Union

Union predictions — Team MVP, surprises and disappointments

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Union predictions — Team MVP, surprises and disappointments

The Union accomplished what they set out to do this offseason.

After years of instability under former leadership, they wanted to remain consistent with their roster, system and decision-making — which they did.

They wanted to bolster the attack with two marquee playmakers, one on the wing and one in the attacking midfield — which they did with their draft-day trade for David Accam and Wednesday's acquisition of Czech playmaker Borek Dockal.

And they wanted to give opportunities to teenagers coming through their burgeoning youth academy — which they did with the signings of homegrown defenders Matt Real and Mark McKenzie followed by the preseason decision to give prominent roles to center back Auston Trusty and midfielder Anthony Fontana.

But is it enough to keep up with the rest of the Eastern Conference and make the MLS playoffs? Or win the first playoff game in the club's nine-year history? Will the newcomers be able to mesh with the returning core? Who will star? Who will disappoint?

Leading into Saturday's season opener vs. the New England Revolution (7 p.m., PHL17), it's prediction time. (Part 2 can be found here.)

Team MVP

DZ: Andre Blake
Try to argue that the Jamaican isn't the most talented goalie in the league. You won't get very far. And while Blake's gifts will likely get him to a top European league at some point, the 27-year-old showed commitment to Philly by signing a new multi-year contract in the offseason. Considering the Union have an inexperienced backline, locking down Blake was a good move — and he'll likely reward them with plenty of show-stopping saves.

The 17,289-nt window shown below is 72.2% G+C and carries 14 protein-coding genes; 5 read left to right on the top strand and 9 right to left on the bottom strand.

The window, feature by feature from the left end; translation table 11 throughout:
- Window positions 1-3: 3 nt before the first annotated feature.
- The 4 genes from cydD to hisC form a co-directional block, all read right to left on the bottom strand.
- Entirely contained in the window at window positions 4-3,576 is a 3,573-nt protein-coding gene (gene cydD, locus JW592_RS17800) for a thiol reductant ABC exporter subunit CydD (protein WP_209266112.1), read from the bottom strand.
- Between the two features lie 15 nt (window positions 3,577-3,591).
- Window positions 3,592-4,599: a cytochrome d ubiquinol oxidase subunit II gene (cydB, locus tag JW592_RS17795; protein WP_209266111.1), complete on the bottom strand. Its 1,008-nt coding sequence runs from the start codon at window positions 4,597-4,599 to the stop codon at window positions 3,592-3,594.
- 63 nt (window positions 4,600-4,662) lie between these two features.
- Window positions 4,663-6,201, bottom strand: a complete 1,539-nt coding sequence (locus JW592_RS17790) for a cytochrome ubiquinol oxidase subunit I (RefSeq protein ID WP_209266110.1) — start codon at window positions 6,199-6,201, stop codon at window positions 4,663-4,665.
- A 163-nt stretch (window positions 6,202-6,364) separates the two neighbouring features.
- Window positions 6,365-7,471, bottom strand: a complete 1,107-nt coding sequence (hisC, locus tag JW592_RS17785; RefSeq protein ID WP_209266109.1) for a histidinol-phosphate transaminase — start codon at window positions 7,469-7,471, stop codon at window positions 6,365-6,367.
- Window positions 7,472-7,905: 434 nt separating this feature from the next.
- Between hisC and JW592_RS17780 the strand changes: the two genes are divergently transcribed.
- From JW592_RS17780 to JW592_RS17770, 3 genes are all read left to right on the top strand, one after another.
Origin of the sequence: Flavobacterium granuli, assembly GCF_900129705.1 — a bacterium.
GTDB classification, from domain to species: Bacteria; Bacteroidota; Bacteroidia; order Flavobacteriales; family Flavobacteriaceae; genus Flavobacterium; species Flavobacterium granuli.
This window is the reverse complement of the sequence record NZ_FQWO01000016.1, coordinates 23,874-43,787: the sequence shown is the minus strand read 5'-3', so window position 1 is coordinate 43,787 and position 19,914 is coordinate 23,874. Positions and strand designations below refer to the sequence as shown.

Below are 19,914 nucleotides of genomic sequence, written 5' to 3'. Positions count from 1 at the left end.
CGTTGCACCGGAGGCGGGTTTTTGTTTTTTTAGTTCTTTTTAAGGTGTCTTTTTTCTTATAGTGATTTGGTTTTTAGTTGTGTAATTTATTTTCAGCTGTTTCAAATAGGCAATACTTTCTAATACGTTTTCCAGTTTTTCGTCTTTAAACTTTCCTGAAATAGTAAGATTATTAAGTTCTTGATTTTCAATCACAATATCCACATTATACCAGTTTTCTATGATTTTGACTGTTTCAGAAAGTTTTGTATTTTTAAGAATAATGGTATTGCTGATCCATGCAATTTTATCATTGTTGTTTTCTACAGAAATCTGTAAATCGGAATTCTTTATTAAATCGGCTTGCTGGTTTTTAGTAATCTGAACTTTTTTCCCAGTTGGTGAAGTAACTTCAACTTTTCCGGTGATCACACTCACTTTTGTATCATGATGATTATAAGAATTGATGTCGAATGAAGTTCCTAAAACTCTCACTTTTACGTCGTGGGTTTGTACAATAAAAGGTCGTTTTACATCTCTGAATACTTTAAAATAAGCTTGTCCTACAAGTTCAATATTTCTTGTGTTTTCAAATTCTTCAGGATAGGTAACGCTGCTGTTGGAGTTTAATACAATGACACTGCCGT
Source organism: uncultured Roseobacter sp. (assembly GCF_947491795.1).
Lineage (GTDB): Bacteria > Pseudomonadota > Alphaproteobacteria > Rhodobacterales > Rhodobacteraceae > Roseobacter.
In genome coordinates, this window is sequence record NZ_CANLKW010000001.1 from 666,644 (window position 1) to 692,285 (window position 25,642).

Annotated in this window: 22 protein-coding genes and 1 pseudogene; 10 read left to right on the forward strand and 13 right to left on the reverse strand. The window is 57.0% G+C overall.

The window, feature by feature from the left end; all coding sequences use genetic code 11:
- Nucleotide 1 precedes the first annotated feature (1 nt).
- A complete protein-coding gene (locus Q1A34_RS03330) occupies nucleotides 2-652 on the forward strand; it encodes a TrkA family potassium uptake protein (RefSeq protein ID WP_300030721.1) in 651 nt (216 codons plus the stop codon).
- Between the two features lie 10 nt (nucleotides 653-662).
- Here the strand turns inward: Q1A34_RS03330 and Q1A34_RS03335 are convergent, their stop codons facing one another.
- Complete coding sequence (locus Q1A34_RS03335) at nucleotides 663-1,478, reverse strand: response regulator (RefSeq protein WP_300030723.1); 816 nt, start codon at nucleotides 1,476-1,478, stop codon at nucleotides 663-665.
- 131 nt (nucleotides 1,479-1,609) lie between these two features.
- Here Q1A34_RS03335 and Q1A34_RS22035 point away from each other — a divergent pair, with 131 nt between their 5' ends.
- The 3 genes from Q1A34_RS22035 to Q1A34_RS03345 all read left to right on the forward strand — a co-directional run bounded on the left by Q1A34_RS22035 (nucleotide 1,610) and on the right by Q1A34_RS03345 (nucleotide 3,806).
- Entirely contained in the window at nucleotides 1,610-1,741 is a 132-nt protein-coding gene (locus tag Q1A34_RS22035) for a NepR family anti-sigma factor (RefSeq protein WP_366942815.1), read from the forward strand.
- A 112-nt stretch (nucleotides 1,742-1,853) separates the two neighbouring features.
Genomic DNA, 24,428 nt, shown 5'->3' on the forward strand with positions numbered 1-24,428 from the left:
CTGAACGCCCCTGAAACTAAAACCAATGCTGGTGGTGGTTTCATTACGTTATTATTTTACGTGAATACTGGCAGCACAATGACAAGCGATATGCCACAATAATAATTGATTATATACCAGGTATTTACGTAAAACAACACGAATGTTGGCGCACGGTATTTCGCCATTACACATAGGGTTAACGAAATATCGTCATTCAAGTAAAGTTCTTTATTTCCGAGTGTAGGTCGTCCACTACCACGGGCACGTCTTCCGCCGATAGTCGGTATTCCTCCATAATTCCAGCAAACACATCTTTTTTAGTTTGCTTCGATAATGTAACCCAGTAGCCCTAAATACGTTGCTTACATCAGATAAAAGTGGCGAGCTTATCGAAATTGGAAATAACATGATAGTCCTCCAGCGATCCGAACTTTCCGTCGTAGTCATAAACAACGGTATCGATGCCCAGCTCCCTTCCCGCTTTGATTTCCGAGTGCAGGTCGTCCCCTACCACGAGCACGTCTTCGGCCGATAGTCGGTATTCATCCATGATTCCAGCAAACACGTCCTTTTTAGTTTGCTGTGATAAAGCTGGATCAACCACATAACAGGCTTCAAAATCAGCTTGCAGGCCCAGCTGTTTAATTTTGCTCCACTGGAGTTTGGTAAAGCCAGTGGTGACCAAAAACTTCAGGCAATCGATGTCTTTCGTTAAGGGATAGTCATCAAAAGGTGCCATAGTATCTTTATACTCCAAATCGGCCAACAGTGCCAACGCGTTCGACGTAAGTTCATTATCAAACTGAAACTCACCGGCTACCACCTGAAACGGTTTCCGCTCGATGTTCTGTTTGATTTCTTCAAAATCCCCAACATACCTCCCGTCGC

RB: C.J. Sapong
With 16 goals in 30 games, Sapong had a career year that was so impressive, it opened opportunities with the U.S. national team. Now that the physical scorer has a legit playmaker feeding him passes, Sapong is set up for an even bigger and better 2018 season. He'll lead the team in goals and be an MLS All-Star. 

Top newcomer

DZ: David Accam
The Union shook up the draft by sending money to the Fire for the speedy winger. Accam was great in Chicago, scoring 33 goals over the last three seasons, but he has the opportunity to be even better in Philly, where head coach Jim Curtin's 4-2-3-1 system is designed to maximize the production of his wingers if they can get behind the defense or beat fullbacks one-on-one. Look for Accam to do both, early and often, and perhaps find the back of the net even more than he did in Chicago.

RB: Borek Dockal
He'll be the quarterback the Union desperately need. The offense will run through Dockal and he'll have no shortage of targets. With Fafa Picault on the right, Sapong in the middle and Accam on the left, Dockal will have every opportunity to get on the score sheet with that powerful trio.

Biggest surprise

DZ: Auston Trusty
Given how much exposure he's gotten this offseason, from starting and scoring goals in the preseason to reading the traffic report on the PHL17 morning news, the 19-year-old center back won't surprise anyone when he makes his MLS debut Saturday. What will surprise people is how well he grows into the role — and how much trust Curtin shows in him by keeping him in his starting spot even when he has a bad game or two. "Trusty the Process" indeed.

RB: Alejandro Bedoya